Now you know what ingredients to look for when you’re shopping for skincare, but which products should you leave on the shelf if you’re dealing with extra oil?

As I mentioned before, alcohol is a no-go. It might give you that matte feeling you’ve been wanting, but it’ll dry your skin out and make it look dull, and then your sebaceous glands will replenish all the oil you removed anyway. Make sure to know how to identify denatured and isopropyl alcohol in ingredients lists so you can steer clear.

I also mentioned that over-exfoliating, no matter how good it feels, is really bad for your skin. Face scrubs with abrasive particles like almond shells damage the skin on top of stripping it of its sebum. To exfoliate oily skin, a gentle wash with a cloth twice a week should do the trick just fine.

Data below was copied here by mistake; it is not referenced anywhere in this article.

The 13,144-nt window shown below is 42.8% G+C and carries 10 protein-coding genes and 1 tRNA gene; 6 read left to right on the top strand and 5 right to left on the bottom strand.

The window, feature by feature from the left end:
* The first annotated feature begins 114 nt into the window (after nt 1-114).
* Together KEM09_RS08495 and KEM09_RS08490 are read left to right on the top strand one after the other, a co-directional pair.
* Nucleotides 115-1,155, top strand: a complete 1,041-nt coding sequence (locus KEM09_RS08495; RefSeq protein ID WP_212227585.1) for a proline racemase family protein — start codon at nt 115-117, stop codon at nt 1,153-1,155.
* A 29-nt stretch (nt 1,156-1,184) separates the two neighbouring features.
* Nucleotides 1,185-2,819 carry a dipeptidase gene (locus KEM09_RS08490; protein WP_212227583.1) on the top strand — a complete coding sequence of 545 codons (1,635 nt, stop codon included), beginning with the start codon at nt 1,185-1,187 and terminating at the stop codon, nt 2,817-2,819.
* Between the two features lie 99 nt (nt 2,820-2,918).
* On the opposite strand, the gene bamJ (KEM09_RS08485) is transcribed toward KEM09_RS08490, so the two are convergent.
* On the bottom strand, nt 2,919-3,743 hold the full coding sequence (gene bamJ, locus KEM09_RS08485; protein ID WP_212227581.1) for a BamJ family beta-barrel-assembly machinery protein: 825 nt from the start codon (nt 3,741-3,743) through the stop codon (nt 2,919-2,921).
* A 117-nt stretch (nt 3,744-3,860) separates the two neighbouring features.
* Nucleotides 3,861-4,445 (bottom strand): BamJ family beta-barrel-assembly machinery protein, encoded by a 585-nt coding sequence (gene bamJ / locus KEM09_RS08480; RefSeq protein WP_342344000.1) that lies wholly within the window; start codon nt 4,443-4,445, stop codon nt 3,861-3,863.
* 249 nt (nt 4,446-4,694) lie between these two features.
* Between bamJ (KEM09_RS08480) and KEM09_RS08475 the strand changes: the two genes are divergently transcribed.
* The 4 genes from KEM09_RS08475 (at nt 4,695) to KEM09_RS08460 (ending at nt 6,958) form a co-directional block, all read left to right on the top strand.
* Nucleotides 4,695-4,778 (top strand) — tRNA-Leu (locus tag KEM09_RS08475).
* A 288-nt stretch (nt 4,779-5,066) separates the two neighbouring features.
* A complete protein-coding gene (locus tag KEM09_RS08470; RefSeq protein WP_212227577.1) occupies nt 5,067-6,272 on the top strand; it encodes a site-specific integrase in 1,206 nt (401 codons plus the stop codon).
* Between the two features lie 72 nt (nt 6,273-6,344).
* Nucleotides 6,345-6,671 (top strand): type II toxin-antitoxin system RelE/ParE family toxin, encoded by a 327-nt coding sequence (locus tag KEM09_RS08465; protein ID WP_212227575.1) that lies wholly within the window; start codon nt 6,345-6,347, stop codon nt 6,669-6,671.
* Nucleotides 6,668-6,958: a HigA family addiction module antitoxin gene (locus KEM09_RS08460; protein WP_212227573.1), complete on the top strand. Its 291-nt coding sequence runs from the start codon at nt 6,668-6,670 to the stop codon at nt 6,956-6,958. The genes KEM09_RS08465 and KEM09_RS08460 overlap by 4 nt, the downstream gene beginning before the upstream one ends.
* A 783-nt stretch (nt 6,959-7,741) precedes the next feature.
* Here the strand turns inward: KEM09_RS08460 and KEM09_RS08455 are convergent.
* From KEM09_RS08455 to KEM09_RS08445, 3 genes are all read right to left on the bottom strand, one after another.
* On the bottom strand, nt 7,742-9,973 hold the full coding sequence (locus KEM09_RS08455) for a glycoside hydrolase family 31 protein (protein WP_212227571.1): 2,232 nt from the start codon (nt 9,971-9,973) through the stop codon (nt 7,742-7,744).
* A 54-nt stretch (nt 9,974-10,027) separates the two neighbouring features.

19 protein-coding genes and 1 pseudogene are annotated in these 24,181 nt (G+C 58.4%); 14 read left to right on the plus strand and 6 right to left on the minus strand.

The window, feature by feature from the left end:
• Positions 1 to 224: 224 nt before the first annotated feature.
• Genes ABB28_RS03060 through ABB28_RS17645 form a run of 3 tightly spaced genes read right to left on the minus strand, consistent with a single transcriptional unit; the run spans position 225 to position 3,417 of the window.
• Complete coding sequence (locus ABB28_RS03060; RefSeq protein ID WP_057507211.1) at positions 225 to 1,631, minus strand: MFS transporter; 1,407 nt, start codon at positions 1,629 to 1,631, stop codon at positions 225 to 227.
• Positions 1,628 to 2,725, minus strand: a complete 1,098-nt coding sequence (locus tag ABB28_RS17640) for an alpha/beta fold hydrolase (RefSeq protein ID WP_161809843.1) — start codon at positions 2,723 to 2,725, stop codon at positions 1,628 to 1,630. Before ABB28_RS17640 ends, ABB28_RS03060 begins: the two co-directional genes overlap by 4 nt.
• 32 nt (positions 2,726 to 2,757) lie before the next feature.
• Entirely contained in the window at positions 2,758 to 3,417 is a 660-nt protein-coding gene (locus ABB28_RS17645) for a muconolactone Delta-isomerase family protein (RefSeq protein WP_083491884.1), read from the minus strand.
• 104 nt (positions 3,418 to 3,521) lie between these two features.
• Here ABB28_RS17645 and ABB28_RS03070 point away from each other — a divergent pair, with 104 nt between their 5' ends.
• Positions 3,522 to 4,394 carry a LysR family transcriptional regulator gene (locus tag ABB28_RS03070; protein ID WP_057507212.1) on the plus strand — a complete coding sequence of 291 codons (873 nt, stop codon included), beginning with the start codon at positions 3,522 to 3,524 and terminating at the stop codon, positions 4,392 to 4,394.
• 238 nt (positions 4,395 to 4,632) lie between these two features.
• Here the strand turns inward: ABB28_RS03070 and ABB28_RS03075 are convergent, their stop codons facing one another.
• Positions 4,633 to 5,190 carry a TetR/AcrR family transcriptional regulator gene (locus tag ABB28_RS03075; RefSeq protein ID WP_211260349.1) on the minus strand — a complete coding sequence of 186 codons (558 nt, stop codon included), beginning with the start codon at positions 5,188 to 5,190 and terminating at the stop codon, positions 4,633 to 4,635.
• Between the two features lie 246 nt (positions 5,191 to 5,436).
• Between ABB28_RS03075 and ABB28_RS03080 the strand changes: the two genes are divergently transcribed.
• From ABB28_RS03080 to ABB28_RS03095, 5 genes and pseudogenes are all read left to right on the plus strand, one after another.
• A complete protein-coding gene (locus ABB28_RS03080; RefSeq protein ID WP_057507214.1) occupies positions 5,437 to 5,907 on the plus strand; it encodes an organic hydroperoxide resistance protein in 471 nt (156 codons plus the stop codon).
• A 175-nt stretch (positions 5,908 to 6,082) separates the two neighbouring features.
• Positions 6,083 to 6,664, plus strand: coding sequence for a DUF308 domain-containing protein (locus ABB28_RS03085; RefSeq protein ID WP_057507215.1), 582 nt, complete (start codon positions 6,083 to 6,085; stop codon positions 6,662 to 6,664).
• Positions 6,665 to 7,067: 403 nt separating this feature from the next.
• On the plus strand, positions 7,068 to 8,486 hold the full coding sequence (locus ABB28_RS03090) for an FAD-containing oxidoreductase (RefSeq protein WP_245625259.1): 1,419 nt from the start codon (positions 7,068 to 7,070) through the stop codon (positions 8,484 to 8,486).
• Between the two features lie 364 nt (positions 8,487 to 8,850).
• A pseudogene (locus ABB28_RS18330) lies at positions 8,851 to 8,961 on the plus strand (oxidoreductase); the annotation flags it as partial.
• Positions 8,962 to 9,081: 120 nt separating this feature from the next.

Dr. Batul Patel, a dermatologist with the Bombay Skin Clinic, also recommends staying away from certain face oils and occlusives. Specifically, oils high in oleic acids, like camellia and coconut oil, tend to clog pores, so they don’t work well with oily skin types. Instead, oils with linoleic acids, like rosehip oil, will moisturize your skin without provoking breakouts. Occlusives like mineral oils or petroleum are included in a lot of moisturizers for drier skin types, but they’ll just feel heavy and sticky on oily skin. Dr. Patel suggests going for a non-greasy gel-based moisturizer instead.

So now that you’re armed with knowledge, feel free to check out our selection of skincare products! We’ve got something for every skin type, so you might find just the thing to tackle oily skin and keep yourself looking and feeling great.

Rowan Thompson - May 31, 2021

Cherney, Kristeen. “7 Causes of Oily Skin.”, 26 Sept. 2018,

Heiser, Christina. “13 Best Skin Care Products for Oily Skin, According to Experts.”, NBCUniversal News Group, 16 June 2020,

Sabhnani, D. V. (2019, November 29). 6 makeup and skincare ingredients you need to avoid if you have oily skin. Vogue India.

Weiner, Zoe. “Dermatologists Say the 'Big Four' Are All You Need to Beat Oily Skin.” Well+Good, 14 Feb. 2020,